Starred Review. Ford summons a remarkable voice for his protagonist—ruminant, jaunty, merciless, generous and painfully observant—building a dense narrative from Frank's improvisations, epiphanies and revisions.

The Observer (London) - John Banville

Over the past two decades, Richard Ford has been forging a new way of writing fiction about, and out of, American life that is as revolutionary as Proust's adventures in time travel. Ford is a superb short-story writer, but his masterpiece is the trilogy of novels with Frank Bascombe as their protagonist. Now the great arch is complete by The Lay of the Land, a marvelously subtle, moving and funny account of Frank's present and, it may be, terminal predicament: still selling real estate, still divorced, still abandoned by his second wife, struggling to understand his offspring and suffering from prostate cancer.

The Guardian (London) - Hermione Lee

My great book of the year was Richard Ford’s The Lay of the Land, his Ulysses, a long, painstakingly attentive, humanely comical celebration of the mid-life of his New Jersey real-estate salesman, Frank Bascombe, an American citizen at odds with, and at home in, America, whose story, so wonderfully written in every breath of every sentence, will teach you how to lead a well-examined life 'on the human scale'—and how to leave it.

Financial Times - Jeremy Treglown

One of the many triumphs of Ford's latest novel lies in the paradoxes of what Frank ironically calls the Permanent Period: the overlaps between acceptance and denial and the ways by which hard-won resilience can come to the fore . . . The book vividly communicates the underlying pressures of American provincial life, and of its time, [and its] sense of pace--almost imperceptibly gentle declarations ruptured by startling shifts of gear--is unmatched.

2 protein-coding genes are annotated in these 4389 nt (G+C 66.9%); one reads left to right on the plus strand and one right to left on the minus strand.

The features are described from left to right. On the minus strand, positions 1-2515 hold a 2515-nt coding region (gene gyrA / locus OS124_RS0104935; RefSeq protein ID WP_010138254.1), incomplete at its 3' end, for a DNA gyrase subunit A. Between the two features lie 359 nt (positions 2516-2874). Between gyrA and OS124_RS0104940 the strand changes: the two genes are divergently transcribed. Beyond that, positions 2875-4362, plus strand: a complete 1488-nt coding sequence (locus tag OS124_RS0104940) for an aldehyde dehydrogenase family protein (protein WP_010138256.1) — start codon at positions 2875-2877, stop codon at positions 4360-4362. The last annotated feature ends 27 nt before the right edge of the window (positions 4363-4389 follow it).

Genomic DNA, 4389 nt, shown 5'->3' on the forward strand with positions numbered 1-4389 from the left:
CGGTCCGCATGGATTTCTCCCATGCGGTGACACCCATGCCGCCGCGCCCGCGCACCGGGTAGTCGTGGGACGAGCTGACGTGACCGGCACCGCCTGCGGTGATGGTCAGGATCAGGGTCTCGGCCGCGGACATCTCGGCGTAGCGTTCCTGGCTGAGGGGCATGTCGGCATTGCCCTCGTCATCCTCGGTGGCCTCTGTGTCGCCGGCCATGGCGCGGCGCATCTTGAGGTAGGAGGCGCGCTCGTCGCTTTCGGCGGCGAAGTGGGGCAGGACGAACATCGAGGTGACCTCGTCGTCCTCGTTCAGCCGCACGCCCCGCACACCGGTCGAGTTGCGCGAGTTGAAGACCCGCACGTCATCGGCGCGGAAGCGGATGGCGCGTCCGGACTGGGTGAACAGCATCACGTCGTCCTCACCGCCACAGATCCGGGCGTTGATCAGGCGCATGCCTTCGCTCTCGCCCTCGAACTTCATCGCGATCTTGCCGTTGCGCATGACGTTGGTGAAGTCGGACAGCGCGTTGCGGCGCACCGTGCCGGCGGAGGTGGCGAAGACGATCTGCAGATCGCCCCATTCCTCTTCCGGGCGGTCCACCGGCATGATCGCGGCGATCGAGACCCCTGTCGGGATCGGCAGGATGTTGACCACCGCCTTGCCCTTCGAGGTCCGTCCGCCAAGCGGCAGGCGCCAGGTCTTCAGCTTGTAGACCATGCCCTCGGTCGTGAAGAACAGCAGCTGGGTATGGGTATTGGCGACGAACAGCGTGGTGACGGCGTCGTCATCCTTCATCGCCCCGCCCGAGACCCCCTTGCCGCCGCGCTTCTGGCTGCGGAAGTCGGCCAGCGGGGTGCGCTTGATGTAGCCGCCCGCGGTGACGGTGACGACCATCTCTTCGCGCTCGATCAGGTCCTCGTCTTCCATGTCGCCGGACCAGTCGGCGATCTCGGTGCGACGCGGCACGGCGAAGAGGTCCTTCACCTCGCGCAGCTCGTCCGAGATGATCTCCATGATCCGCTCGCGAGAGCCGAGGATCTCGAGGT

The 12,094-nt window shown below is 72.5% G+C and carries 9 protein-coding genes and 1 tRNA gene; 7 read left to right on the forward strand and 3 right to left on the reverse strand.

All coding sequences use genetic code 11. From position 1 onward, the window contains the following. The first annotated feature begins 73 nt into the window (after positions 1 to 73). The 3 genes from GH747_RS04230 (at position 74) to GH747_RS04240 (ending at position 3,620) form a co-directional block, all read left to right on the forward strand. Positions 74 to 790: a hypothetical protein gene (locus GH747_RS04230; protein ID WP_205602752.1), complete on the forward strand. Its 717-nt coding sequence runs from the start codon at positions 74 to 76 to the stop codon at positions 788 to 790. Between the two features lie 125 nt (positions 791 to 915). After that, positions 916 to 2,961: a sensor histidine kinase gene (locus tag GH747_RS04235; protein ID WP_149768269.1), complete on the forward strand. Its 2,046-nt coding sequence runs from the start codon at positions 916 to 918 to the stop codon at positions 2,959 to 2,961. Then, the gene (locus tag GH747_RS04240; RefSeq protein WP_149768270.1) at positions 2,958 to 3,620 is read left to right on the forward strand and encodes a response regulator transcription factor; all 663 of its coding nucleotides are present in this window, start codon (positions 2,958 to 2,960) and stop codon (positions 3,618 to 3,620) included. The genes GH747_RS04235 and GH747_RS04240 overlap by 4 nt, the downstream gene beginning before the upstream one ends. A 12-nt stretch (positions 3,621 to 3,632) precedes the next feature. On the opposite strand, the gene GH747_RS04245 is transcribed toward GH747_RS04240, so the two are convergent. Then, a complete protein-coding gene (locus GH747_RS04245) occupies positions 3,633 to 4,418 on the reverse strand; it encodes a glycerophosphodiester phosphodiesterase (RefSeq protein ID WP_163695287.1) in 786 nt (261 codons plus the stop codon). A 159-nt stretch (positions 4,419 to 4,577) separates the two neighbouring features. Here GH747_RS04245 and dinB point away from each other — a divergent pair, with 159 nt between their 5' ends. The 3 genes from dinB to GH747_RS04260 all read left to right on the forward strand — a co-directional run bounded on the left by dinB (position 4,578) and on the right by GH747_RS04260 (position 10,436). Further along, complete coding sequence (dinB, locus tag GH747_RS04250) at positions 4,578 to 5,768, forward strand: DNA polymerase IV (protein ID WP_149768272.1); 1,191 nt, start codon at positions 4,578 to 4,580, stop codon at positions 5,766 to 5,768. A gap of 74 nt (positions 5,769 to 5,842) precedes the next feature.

Reader Reviews
a retired librarian

Frank Bascomb is the most humane character I have encountered in a long time.
The Lay of the Land is a fabulous book - funny, human, real. The characters are multi-faceted and knowable. Frank's humanity is so appealing, his daily dealing with his cancer so recognizable and heart-breaking, his relationships with his ...   Read More

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Did you know?
In a recent interview in the Cal Literary Review Ford was asked whether he purposefully set out to portray suburban America in a positive light? To which he replied, "Yes. Originally, my wife said to me, try to write about somebody who’s happy. That was my first suggestion. After she said that, I began to think about, well, where could I set a book about somebody who was happy? We were in New Jersey, I was teaching at Princeton then. I thought, well, nobody writes happy things about New Jersey. Nobody writes good things about New Jersey at all. And I thought, well, maybe that would be the thing to do. Write a novel that is affirming about New Jersey because, certainly it would be unusual. And frankly...